The term cheesy in English can, and sometimes does, mean “containing cheese.” More often, however, it’s used to mean “cheap,” “shoddy,” or “culturally infelicitous.” Sometimes these two meanings come together, typically in reference to a ’70s-style electric fondue pot. Raise your hand if there’s one in your cupboard that you received as a gift and haven’t used in at least two years. That appears to be…yep, pretty much all of us. OK, put your hand back down; you’ll need it to scroll. But please, for a moment, set aside any prejudice you may have about Swiss tabletop cheese-melting devices. Today I’d like to tell you about another one that is both more (in the good sense) and less (in the bad sense) cheesy.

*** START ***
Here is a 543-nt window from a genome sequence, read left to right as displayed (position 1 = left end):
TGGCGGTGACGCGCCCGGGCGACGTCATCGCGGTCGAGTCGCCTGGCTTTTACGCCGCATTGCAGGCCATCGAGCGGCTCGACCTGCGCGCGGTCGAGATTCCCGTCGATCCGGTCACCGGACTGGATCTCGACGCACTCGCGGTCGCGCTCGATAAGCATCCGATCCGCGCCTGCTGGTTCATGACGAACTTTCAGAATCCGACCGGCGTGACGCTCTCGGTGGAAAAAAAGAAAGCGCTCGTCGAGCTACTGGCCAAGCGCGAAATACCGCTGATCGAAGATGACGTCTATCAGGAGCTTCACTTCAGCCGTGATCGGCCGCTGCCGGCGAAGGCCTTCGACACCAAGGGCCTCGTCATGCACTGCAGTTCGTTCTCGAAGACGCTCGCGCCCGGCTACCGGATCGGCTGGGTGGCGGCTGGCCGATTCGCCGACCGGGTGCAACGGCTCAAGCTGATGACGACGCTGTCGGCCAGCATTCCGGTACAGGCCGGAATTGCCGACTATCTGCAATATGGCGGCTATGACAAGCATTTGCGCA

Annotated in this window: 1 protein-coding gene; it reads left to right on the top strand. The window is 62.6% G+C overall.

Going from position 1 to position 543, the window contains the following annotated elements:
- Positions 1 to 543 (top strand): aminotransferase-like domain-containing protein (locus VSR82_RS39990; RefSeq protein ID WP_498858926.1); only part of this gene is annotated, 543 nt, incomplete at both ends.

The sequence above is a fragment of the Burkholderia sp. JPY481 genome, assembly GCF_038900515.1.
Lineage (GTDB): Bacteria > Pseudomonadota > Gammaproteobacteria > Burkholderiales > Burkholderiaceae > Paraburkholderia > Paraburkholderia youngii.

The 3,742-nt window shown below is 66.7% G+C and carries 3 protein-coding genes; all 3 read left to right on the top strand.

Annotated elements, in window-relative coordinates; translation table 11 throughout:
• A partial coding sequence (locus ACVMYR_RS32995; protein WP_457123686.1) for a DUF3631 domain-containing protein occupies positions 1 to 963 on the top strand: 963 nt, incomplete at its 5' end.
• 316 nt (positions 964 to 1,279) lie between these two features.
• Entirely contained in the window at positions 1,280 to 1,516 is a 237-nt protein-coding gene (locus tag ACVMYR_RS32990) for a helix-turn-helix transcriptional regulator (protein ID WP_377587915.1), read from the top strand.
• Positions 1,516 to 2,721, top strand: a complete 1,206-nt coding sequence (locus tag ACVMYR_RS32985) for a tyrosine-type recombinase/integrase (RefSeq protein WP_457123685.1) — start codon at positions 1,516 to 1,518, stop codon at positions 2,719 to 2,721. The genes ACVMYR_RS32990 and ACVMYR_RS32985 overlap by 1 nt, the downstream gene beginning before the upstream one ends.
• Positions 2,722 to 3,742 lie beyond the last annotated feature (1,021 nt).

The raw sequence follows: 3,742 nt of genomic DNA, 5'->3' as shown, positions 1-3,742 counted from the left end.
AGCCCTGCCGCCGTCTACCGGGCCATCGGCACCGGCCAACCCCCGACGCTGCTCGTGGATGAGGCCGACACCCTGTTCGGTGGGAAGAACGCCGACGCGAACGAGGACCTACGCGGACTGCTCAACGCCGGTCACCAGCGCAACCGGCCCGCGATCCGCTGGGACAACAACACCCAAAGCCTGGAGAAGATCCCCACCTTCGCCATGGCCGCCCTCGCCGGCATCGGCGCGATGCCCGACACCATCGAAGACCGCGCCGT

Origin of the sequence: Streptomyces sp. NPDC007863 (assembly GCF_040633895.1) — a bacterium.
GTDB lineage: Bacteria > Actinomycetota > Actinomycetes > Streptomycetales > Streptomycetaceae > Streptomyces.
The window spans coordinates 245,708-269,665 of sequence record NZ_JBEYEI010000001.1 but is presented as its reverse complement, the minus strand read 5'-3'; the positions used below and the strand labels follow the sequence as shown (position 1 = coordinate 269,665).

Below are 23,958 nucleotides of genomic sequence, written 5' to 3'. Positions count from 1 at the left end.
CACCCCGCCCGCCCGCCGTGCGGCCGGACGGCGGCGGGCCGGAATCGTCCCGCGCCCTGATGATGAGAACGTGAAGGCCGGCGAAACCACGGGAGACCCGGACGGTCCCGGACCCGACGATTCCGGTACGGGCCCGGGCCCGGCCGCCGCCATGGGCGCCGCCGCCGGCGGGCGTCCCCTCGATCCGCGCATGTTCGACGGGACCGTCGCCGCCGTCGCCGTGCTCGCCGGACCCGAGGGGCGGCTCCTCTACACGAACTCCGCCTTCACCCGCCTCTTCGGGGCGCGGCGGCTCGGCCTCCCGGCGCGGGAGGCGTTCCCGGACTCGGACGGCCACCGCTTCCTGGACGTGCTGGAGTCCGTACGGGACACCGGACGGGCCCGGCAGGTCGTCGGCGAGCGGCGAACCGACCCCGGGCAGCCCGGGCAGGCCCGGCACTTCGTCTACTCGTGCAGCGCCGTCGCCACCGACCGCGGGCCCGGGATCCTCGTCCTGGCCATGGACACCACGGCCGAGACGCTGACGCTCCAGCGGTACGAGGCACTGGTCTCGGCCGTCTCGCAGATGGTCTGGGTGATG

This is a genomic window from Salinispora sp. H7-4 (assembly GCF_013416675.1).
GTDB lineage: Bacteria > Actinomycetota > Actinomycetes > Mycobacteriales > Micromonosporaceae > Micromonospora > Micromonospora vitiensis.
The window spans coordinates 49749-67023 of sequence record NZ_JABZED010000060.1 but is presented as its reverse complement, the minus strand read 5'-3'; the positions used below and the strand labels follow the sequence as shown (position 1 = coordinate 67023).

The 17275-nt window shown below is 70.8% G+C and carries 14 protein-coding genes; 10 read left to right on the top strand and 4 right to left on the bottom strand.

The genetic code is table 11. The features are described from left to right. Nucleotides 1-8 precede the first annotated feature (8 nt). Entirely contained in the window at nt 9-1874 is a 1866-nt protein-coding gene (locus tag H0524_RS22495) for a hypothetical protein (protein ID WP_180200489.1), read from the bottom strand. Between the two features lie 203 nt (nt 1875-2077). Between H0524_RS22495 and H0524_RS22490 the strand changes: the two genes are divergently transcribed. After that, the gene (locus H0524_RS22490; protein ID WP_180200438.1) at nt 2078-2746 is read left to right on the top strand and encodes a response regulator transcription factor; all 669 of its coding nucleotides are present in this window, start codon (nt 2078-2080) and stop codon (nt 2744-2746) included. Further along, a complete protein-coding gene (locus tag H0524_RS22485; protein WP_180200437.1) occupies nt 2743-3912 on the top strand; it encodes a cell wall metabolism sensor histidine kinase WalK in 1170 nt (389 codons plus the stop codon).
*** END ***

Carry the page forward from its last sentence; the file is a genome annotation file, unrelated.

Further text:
In Switzerland, the trains run on time—thanks, no doubt, to the seriousness with which the population treats clocks and watches. In much the same way, the Swiss take cheese extremely seriously. There is no such thing as “Swiss cheese” in the sense that Americans think of it—American Swiss cheese is a pale knockoff of Emmenthal, just one of hundreds of varieties of cheese produced by Switzerland’s numerous (and apparently quite happy) cows. And for some of these cheeses, only one method of serving is considered appropriate—Tête de Moine must be shaved on a Girolle; Gruyère is typically melted in a fondue pot. But there’s another type of cheese that requires an exacting preparation ritual, though it’s little known in North America. The cheese is called raclette—a semi-soft, off-white, fairly mild cheese that melts extremely well. [Article Continues…]